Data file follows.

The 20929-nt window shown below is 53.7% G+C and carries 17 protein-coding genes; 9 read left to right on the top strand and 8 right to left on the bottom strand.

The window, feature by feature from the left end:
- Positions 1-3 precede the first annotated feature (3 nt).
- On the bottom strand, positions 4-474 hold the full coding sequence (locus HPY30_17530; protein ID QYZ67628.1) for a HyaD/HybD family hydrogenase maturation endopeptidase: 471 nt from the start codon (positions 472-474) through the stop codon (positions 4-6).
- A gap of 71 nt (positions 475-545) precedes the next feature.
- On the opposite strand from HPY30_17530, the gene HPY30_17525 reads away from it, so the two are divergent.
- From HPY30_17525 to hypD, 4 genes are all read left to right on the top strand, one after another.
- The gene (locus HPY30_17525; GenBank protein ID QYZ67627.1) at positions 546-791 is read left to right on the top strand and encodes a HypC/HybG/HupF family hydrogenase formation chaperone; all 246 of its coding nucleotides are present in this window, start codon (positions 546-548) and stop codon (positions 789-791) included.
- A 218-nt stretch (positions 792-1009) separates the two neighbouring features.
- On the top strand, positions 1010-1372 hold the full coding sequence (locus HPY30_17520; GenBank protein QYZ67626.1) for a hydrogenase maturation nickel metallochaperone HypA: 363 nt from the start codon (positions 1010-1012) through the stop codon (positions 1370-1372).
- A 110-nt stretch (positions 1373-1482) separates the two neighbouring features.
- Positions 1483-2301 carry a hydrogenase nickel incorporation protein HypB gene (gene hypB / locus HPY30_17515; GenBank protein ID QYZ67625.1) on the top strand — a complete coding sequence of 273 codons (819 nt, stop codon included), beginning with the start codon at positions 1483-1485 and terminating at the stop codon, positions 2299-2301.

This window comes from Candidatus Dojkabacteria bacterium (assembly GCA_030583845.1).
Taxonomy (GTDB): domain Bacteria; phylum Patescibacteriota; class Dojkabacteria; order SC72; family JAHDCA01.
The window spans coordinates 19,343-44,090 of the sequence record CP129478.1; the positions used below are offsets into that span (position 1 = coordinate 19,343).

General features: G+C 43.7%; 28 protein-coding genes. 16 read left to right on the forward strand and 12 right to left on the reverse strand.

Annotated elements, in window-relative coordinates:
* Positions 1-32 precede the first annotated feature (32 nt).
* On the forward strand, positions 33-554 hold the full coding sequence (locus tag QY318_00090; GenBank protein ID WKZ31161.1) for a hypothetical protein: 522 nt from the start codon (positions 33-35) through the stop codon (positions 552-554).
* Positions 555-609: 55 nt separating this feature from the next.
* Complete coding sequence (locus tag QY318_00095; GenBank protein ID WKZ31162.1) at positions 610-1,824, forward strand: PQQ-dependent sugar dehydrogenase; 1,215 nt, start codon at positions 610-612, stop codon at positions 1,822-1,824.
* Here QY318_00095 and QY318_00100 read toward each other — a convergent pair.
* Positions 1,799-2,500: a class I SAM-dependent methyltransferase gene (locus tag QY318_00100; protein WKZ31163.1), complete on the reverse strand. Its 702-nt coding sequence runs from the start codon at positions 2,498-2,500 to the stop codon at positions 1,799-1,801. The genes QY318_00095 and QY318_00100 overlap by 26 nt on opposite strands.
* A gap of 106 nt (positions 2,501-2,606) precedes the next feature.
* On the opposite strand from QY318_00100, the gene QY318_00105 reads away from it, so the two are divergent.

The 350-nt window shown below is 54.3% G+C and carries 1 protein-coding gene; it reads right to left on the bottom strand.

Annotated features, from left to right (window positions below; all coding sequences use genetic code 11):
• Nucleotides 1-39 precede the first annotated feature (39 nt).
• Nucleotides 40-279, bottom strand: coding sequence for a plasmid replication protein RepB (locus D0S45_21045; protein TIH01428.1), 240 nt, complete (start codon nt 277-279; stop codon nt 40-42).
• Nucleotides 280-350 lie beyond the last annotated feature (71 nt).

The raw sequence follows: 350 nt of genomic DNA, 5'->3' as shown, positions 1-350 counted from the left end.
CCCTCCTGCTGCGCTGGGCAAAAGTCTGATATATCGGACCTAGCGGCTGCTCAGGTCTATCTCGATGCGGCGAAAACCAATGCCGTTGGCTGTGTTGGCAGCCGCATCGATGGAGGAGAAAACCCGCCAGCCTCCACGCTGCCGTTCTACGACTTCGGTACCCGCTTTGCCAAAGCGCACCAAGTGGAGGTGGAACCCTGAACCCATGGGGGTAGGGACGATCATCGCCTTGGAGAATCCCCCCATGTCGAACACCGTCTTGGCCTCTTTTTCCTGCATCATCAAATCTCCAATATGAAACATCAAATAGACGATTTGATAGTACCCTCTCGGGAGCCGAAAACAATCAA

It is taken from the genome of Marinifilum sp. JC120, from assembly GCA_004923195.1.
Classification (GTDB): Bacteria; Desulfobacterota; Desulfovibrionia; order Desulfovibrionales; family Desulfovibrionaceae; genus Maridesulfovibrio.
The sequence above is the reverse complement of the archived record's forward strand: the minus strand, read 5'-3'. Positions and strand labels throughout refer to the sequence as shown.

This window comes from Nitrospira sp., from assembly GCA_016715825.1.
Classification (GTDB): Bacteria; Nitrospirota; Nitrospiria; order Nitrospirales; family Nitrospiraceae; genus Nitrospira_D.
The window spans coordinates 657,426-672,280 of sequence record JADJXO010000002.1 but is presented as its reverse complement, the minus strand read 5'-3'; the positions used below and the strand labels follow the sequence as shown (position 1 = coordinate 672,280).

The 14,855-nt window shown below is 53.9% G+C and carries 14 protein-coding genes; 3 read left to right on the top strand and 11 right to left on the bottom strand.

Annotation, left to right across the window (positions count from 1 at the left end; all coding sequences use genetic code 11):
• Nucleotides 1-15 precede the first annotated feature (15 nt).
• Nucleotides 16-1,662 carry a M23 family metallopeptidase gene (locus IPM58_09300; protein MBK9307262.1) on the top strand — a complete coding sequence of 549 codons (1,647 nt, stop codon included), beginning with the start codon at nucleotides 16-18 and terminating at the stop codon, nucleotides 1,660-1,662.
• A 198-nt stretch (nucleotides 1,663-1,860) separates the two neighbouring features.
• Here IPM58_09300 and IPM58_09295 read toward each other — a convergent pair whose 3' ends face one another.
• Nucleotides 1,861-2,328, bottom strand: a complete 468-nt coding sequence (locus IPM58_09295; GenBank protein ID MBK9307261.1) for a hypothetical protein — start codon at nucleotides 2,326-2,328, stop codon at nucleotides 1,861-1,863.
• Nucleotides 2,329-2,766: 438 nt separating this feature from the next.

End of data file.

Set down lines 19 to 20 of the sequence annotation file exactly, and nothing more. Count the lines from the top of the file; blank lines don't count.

* On the forward strand, positions 33-554 hold the full coding sequence (locus tag QY318_00090; GenBank protein ID WKZ31161.1) for a hypothetical protein: 522 nt from the start codon (positions 33-35) through the stop codon (positions 552-554).
* Positions 555-609: 55 nt separating this feature from the next.